The essence of ancestor worship should be, of course, in the very beauty of the personal communication with the spirits of the departed; their protection is transcendentally divine while it keeps, on the other hand, a human actuality. Indeed, ancestor-worship reveals its living power in our belief that the worldly aspect of the ancestral spirits, though invisible, will be kept as in their lives. And the spirit of the late undaunted fighter of Port Arthur fame lives in our Japanese mind as real as yesterday; what will he say, we wonder, when his spirit sees an unwelcome successor stepping over his threshold? Surely, it is not far from wrong to say that he would not justify any person, even the young son of his former master's family, as, a successor, when he laughed over and criticised the system of "adoption" in his life; to respect the belief of the departed and to act accordingly would be the true meaning of adherence to Shintoism. It seems that the Imperial Japanese House, of course with good intention, in appointing a successor to the Nogi family acted rather carelessly; with the late General, who, we might say, acted against the Shintoic conception, it also violated the true meaning of Shintoism. And we have in this case an evidence of the general confusion in the conception of ancestor-worship in present Japan.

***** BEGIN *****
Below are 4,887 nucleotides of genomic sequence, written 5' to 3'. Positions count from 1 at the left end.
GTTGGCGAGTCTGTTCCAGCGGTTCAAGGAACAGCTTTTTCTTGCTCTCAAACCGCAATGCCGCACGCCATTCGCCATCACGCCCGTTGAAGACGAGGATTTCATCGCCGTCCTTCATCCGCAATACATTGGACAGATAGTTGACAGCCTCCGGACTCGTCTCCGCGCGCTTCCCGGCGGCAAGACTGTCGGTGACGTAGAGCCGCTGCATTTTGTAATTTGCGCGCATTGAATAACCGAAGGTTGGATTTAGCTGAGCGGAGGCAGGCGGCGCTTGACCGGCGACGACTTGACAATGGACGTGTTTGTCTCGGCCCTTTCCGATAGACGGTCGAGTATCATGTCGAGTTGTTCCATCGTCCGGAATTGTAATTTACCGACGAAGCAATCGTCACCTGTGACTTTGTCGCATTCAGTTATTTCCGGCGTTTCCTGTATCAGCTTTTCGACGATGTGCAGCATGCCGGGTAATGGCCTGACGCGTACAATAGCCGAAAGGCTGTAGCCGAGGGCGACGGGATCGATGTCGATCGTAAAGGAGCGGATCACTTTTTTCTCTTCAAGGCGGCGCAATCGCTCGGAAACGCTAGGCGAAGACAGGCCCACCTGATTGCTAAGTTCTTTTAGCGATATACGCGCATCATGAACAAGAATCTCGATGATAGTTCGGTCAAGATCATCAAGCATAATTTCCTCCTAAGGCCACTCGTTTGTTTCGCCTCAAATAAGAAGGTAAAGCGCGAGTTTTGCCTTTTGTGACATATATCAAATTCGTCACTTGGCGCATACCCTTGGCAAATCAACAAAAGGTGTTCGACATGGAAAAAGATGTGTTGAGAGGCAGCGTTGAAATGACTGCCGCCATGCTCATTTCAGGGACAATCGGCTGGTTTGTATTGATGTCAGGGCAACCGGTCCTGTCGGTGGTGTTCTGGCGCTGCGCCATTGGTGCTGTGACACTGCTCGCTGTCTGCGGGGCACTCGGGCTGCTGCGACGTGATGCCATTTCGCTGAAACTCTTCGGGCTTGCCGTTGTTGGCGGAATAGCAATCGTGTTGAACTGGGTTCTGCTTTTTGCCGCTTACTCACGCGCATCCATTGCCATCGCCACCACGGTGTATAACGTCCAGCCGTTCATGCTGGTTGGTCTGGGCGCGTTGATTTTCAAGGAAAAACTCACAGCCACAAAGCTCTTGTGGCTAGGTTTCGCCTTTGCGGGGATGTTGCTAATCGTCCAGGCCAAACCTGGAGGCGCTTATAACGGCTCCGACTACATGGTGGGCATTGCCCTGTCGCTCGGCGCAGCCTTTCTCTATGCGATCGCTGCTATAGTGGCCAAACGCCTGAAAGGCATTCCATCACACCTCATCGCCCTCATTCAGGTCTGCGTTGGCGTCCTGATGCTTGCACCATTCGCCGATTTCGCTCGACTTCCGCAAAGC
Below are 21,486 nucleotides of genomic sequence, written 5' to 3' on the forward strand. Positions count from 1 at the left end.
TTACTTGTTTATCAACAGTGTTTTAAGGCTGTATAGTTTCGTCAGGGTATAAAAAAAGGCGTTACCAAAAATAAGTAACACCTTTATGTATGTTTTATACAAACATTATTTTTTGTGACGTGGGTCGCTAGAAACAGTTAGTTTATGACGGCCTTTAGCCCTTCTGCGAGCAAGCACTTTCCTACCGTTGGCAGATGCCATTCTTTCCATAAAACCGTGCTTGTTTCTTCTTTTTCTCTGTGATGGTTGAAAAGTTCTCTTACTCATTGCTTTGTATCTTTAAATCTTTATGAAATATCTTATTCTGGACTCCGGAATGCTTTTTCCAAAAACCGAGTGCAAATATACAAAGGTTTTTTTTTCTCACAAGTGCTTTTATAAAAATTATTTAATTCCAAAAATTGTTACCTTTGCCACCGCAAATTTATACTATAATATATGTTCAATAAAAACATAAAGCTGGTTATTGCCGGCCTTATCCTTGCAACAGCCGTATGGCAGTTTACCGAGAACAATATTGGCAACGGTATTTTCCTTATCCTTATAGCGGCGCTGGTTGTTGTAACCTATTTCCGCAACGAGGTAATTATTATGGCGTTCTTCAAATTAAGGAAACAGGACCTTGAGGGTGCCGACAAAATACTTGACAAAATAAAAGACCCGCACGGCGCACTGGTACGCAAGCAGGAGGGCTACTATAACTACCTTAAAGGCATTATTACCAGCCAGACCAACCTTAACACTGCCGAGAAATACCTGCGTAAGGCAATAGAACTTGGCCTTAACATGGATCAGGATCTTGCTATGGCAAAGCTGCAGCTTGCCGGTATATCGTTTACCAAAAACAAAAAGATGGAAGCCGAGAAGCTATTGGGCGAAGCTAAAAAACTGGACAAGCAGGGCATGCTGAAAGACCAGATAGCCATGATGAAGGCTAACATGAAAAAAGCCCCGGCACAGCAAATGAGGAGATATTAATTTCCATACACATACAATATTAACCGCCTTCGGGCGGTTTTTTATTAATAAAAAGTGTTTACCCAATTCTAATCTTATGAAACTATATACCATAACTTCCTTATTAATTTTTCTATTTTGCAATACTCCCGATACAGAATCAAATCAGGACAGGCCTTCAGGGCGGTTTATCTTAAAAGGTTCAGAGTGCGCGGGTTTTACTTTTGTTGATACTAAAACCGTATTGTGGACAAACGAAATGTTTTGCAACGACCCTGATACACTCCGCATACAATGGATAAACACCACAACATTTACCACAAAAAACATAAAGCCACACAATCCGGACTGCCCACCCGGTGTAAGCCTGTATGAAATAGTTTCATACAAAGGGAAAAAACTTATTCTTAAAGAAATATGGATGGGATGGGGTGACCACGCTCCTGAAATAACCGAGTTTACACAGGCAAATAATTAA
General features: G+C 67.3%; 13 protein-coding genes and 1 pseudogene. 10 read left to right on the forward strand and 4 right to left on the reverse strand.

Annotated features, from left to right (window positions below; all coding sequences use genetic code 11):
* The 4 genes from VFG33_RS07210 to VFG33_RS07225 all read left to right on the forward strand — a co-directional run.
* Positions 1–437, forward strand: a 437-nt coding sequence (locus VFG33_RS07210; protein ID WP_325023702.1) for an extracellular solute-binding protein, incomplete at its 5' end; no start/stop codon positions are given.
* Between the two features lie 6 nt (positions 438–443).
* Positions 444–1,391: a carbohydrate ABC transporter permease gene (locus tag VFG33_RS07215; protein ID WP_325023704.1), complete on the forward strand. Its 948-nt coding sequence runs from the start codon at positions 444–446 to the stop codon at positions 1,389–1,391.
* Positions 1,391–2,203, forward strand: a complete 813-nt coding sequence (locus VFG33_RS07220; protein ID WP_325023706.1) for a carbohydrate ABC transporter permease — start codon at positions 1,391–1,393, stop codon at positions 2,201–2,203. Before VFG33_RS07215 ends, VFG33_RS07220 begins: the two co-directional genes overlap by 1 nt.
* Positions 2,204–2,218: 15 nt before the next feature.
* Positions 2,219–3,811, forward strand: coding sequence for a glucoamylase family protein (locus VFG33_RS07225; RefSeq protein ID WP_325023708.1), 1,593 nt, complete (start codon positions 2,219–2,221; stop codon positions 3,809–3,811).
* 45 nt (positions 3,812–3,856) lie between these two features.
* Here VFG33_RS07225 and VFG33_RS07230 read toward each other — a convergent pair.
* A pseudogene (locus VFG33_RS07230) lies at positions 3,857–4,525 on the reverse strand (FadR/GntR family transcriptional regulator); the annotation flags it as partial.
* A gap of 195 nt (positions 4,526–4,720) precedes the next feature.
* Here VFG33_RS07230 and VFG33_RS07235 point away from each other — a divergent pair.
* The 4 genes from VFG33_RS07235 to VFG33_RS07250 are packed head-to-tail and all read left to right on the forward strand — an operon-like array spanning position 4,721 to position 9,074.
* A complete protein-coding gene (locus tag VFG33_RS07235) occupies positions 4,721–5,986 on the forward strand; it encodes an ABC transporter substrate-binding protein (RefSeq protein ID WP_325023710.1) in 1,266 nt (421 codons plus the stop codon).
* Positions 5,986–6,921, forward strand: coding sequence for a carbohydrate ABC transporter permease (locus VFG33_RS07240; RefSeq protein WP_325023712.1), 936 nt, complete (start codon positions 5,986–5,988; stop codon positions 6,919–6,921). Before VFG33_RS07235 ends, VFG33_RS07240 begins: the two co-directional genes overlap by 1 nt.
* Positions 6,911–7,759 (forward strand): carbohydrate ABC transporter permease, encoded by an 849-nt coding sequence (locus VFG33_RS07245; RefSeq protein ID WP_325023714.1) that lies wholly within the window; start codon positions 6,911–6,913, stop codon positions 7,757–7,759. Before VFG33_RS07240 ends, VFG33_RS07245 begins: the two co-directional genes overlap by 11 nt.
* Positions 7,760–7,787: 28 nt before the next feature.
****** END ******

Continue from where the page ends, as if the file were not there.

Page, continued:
As the world knows, the religion of the Imperial Japanese House (supposing it has any religion) is Shintoism, or the belief in the "Way of the Gods," and it is true to say that it is, in fact, the real personification of that Shintoism, since the first powerful goddess it recognized was, the grandmother of the Deity Ninigi, whose son or grandson in Jimmu was the first human Emperor of Japan. Therefore the Imperial House, even of the present time, is supposed to be the direct descendant of the ancient goddess. To pay homage to the gods or to the departed ancestors of the Imperial family is, needless to say, the most important precept of Shintoism, which has neither moral code nor sacred book like any other religion of the world; the mere worshipping of the ancestors for the divine protection is said to be sufficient for the innate perfection of Japanese humanity, whose wisdom is pleased to obviate the necessity of outward props in ritual or thought. Whenever the Imperial House happens to keep a festival or celebration, as in the recent Coronation or Ascension Ceremony, it will at once appear with all the revived dignities of Shintoism and make us forget, temporarily, the fact that we have been embracing in other days some other religion, Christianity or Buddhism. It is both right and wise for the Imperial House to remind us that it is the very descendant of the ancient god or goddess; certainly this is the strongest self-protection it could find. So long as our Japanese minds do not wholly depart from the belief in Shintoism, the Imperial House will be kept up, I believe, as the Japanese centre of devotion or patriotism. But there is unmistakable evidence of agitation in the general conception of Shintoism or ancestor-worship in the Japanese minds of to-day, and one wonders how the belief in Shintoism, simple and archaic, can harmonize with modern education, how the conception of ancestor-worship can keep its compactness against the changing conditions of our lives in present Japan.